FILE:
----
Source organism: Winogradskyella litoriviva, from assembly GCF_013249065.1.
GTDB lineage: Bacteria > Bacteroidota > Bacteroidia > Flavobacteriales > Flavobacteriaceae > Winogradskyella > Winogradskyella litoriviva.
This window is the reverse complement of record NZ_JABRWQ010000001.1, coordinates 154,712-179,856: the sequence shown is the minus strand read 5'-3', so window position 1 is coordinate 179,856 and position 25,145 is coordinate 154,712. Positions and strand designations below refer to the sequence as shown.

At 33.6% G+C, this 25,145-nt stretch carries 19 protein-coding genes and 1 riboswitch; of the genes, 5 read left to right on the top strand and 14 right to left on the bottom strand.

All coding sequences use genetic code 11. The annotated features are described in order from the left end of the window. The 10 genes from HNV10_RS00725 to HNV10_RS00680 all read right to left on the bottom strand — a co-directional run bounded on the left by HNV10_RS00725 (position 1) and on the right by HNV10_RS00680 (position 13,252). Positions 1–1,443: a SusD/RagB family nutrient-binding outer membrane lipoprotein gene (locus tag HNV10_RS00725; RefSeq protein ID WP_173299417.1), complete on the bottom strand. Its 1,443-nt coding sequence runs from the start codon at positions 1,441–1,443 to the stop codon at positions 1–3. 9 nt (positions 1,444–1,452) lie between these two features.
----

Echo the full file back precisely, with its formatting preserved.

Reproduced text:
Source organism: Winogradskyella litoriviva, from assembly GCF_013249065.1.
GTDB lineage: Bacteria > Bacteroidota > Bacteroidia > Flavobacteriales > Flavobacteriaceae > Winogradskyella > Winogradskyella litoriviva.
This window is the reverse complement of record NZ_JABRWQ010000001.1, coordinates 154,712-179,856: the sequence shown is the minus strand read 5'-3', so window position 1 is coordinate 179,856 and position 25,145 is coordinate 154,712. Positions and strand designations below refer to the sequence as shown.

At 33.6% G+C, this 25,145-nt stretch carries 19 protein-coding genes and 1 riboswitch; of the genes, 5 read left to right on the top strand and 14 right to left on the bottom strand.

All coding sequences use genetic code 11. The annotated features are described in order from the left end of the window. The 10 genes from HNV10_RS00725 to HNV10_RS00680 all read right to left on the bottom strand — a co-directional run bounded on the left by HNV10_RS00725 (position 1) and on the right by HNV10_RS00680 (position 13,252). Positions 1–1,443: a SusD/RagB family nutrient-binding outer membrane lipoprotein gene (locus tag HNV10_RS00725; RefSeq protein ID WP_173299417.1), complete on the bottom strand. Its 1,443-nt coding sequence runs from the start codon at positions 1,441–1,443 to the stop codon at positions 1–3. 9 nt (positions 1,444–1,452) lie between these two features.